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Subject svn commit: r961239 - in /activemq/sandbox/activemq-apollo-actor: apollo-web/src/main/scala/org/apache/activemq/apollo/web/Main.scala apollo-website/src/ pom.xml
Date Wed, 07 Jul 2010 04:41:44 GMT
Author: chirino
Date: Wed Jul  7 04:41:43 2010
New Revision: 961239

adding to doco


Modified: activemq/sandbox/activemq-apollo-actor/apollo-web/src/main/scala/org/apache/activemq/apollo/web/Main.scala
--- activemq/sandbox/activemq-apollo-actor/apollo-web/src/main/scala/org/apache/activemq/apollo/web/Main.scala
+++ activemq/sandbox/activemq-apollo-actor/apollo-web/src/main/scala/org/apache/activemq/apollo/web/Main.scala
Wed Jul  7 04:41:43 2010
@@ -31,6 +31,9 @@ import org.apache.commons.logging.LogFac
 object Main {
+  println("log4j at: "+getClass.getClassLoader.getResource(""))
   private final val LOG = LogFactory.getLog(this.getClass)

Added: activemq/sandbox/activemq-apollo-actor/apollo-website/src/
--- activemq/sandbox/activemq-apollo-actor/apollo-website/src/ (added)
+++ activemq/sandbox/activemq-apollo-actor/apollo-website/src/ Wed
Jul  7 04:41:43 2010
@@ -0,0 +1,103 @@
+# Licensed to the Apache Software Foundation (ASF) under one or more
+# contributor license agreements.  See the NOTICE file distributed with
+# this work for additional information regarding copyright ownership.
+# The ASF licenses this file to You under the Apache License, Version 2.0
+# (the "License"); you may not use this file except in compliance with
+# the License.  You may obtain a copy of the License at
+# Unless required by applicable law or agreed to in writing, software
+# distributed under the License is distributed on an "AS IS" BASIS,
+# See the License for the specific language governing permissions and
+# limitations under the License.
+title: Performance and Scaling
+## Performance
+Apollo's performance is awesome considering it is the text based protocol
+Stomp. The source distribution includes a couple of benchmarks that are
+useful for getting an idea of it's performance potential.
+The benchmark clients access the server as follows:
+* Clients and server run on the same machine. 
+* Clients access the server using STOMP over TCP. 
+* Producers send non-persistent messages
+* Messages contain a 20 byte payload 
+* Producers do not wait for a broker ack before sending the next message. 
+* Consumers use auto ack.
+The following benchmark results were run on a Mac Pro with:
+* Dual socket 3 ghz Quad-Core Intel Xeon (8 total cores) with 12 MB L2
+  cache per processor .
+* 8 GB of RAM
+### Queue Cases
+* 1 producer sending to 1 consumer via 1 queue can hit rates of 250,000
+  messages/second.
+* 8 producers sending to 8 consumers via 8 queues can hit rates of 540,000
+  messages/second.
+* 1 producer sending to 10 consumers via 1 queue can hit rates of 230,000
+  messages/second.
+* 10 producers sending to 1 consumers via 1 queue can hit rates of 280,000
+  messages/second.
+### Topic Cases
+Rates reported are the total consumer rate.
+* 1 producer sending to 1 consumer via 1 topic can hit a rates of 420,000
+  messages/second.
+* 8 producers sending to 8 consumers via 8 topics can hit rates of 810,000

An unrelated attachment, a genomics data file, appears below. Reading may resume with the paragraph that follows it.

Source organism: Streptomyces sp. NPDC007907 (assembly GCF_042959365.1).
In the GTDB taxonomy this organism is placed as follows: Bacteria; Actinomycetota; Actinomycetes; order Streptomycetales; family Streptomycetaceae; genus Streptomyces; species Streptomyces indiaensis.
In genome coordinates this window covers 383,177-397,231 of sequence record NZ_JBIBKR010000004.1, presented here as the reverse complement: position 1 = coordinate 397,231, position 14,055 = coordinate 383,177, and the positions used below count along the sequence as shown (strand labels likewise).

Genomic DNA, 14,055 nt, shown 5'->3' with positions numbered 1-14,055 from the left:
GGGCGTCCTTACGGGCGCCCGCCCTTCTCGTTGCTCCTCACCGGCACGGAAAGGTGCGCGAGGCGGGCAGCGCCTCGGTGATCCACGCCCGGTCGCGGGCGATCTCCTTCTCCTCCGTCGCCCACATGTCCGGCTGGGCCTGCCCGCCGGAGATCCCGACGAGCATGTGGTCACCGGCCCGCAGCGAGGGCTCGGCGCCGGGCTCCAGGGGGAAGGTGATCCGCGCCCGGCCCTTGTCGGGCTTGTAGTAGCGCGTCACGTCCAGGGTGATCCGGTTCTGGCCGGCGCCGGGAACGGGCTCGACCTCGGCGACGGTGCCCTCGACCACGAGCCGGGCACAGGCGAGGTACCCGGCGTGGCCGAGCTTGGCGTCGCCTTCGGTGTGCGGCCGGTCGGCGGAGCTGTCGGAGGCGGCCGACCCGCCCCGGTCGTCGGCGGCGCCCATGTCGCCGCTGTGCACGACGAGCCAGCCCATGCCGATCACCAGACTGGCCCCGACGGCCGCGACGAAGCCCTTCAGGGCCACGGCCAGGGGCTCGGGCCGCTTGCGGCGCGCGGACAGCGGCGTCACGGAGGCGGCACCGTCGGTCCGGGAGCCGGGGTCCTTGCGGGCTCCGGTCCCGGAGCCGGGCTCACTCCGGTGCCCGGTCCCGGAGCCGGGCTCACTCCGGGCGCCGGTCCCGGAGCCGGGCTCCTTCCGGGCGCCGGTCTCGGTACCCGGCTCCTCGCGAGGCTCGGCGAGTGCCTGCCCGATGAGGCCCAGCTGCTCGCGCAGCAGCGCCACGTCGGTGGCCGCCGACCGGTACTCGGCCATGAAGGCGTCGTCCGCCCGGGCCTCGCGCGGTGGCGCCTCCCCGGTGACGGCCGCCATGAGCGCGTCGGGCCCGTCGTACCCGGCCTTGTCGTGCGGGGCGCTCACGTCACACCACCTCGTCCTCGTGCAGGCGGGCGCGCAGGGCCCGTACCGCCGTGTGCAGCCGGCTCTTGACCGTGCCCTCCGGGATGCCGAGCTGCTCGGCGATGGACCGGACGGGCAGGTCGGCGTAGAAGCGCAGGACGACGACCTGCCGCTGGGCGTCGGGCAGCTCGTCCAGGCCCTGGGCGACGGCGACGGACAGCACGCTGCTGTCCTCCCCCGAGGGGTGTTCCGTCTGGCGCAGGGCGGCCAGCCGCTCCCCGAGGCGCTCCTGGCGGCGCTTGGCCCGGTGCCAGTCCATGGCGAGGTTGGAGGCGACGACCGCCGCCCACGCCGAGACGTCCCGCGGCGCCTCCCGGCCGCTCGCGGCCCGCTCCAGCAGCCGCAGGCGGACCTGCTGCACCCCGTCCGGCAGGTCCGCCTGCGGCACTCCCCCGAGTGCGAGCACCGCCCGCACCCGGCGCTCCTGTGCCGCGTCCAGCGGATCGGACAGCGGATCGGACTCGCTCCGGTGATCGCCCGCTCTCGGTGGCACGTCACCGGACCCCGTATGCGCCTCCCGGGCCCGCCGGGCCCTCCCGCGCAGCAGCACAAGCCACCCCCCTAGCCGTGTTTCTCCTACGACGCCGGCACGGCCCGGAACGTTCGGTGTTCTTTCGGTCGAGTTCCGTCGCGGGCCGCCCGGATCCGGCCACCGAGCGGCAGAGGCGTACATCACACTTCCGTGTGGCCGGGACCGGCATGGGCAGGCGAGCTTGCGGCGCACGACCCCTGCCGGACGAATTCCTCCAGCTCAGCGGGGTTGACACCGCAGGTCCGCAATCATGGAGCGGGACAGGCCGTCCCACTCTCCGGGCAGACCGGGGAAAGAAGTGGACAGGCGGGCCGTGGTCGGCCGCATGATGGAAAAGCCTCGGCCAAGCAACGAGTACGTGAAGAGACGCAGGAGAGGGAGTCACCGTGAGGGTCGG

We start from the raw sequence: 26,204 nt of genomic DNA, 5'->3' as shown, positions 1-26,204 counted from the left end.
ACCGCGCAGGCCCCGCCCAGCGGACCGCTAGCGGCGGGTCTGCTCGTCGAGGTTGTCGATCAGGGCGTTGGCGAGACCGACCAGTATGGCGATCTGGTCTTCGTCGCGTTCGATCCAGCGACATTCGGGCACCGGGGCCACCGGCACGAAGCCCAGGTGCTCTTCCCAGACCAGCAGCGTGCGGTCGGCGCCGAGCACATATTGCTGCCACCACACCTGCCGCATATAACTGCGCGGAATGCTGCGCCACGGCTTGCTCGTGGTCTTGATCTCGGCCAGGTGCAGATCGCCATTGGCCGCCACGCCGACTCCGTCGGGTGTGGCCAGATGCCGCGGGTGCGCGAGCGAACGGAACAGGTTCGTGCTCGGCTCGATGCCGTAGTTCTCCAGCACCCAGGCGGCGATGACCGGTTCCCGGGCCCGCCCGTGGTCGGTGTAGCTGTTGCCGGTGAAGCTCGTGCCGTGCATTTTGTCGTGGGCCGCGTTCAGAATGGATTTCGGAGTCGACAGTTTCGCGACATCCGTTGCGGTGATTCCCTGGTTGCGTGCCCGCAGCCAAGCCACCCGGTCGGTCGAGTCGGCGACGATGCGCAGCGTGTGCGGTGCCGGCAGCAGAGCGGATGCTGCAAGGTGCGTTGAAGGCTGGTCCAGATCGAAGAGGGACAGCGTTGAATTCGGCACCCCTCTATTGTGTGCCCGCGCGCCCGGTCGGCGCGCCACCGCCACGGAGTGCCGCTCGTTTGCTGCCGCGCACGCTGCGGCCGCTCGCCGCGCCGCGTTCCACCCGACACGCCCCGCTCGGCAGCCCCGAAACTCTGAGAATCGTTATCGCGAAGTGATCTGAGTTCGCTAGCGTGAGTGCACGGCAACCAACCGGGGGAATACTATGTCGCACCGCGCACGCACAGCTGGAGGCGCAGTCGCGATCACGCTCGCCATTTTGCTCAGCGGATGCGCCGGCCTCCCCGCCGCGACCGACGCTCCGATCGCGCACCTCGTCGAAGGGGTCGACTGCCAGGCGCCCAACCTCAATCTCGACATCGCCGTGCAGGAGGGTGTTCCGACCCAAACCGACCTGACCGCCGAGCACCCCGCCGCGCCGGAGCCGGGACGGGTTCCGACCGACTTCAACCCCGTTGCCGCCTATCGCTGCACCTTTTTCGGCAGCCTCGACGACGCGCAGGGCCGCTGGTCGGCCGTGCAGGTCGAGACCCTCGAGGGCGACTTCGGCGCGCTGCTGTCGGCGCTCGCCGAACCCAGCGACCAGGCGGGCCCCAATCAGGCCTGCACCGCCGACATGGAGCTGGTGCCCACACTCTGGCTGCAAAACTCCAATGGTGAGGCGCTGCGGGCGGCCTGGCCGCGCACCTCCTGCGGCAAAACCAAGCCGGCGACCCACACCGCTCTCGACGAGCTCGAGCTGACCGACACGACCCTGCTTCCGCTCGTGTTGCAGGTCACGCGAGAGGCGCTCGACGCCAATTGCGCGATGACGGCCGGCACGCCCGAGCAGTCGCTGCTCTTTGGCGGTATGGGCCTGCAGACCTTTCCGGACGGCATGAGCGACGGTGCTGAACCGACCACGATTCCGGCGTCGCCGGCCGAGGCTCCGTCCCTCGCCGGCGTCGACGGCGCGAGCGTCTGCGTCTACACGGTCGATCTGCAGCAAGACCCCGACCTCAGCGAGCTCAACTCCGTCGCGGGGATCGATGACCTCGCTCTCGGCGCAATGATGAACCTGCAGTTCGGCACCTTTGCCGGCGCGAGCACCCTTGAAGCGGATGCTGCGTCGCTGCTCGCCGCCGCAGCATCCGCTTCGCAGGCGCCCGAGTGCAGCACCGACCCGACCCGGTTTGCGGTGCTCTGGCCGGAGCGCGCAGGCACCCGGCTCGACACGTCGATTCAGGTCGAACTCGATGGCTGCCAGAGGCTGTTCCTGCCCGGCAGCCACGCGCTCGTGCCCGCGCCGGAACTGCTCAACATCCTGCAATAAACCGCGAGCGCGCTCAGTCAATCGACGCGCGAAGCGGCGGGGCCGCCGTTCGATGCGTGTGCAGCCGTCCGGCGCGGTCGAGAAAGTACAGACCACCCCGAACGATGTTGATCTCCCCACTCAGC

+  messages/second.
+* 10 producer sending to 10 consumers via 1 topic can hit rates of
+  1,3000,000 messages/second.
+## Scaling Characteristics
+There are many different extreme ways that a messaging system can be used. 
+Some folks like to:
+* connect a large number of clients.
+* hold a large number of messages in their queues.  
+* move around large messages.
+Apollo aims to support all those usage scenarios.
+### Scaling the Number of Connected Clients
+Apollo uses non blocking IO and a reactor thread model. This means that a
+running broker uses a constant number of threads no matter how many clients
+are connected to it.
+### Scaling the Number of Queued Messages
+Queues will swap messages out of memory when there are no consumers that
+are likely to need the message soon. Once a message is swapped, the queue
+will replace the message with a reference pointer. When the queue builds a
+large number (more than 10,000) of these swapped out reference pointers,
+they then get consolidated into a single "range entry" and the pointers are
+When a consumer comes along that needs some of the swapped out messages,
+it will convert previously consolidated "range entries" to a set of
+reference pointers. The next reference pointers that the consumer is
+interested in get swapped back as regular messages. This allows Apollo's
+queues to hold millions of messages without much impact on JVM memory
+### Scaling the Message Size
+Big messages don't even make it into the JVM's memory management. The
+contents of big messages received and sent using buffers allocated in a
+memory mapped file. This allows the OS to efficiently manage swapping those
+large messages to disk and it avoids churning the eden garbage collection
+generation in the JVM. If 1 producer is sending 100 MB messages to a
+consumer the JVM will not report any significant memory usage.
\ No newline at end of file

Modified: activemq/sandbox/activemq-apollo-actor/pom.xml
--- activemq/sandbox/activemq-apollo-actor/pom.xml (original)
+++ activemq/sandbox/activemq-apollo-actor/pom.xml Wed Jul  7 04:41:43 2010
@@ -43,9 +43,9 @@
     <projectName>Apache ActiveMQ</projectName>
     <!-- dependencies that track scala version changes -->
-    <scala-version>2.8.0.RC6</scala-version>
+    <scala-version>2.8.0.RC7</scala-version>
-    <cascal-version>1.2-Scala.2.8.0.RC6-SNAPSHOT</cascal-version>
+    <cascal-version>1.2-Scala.2.8.0.RC7-SNAPSHOT</cascal-version>

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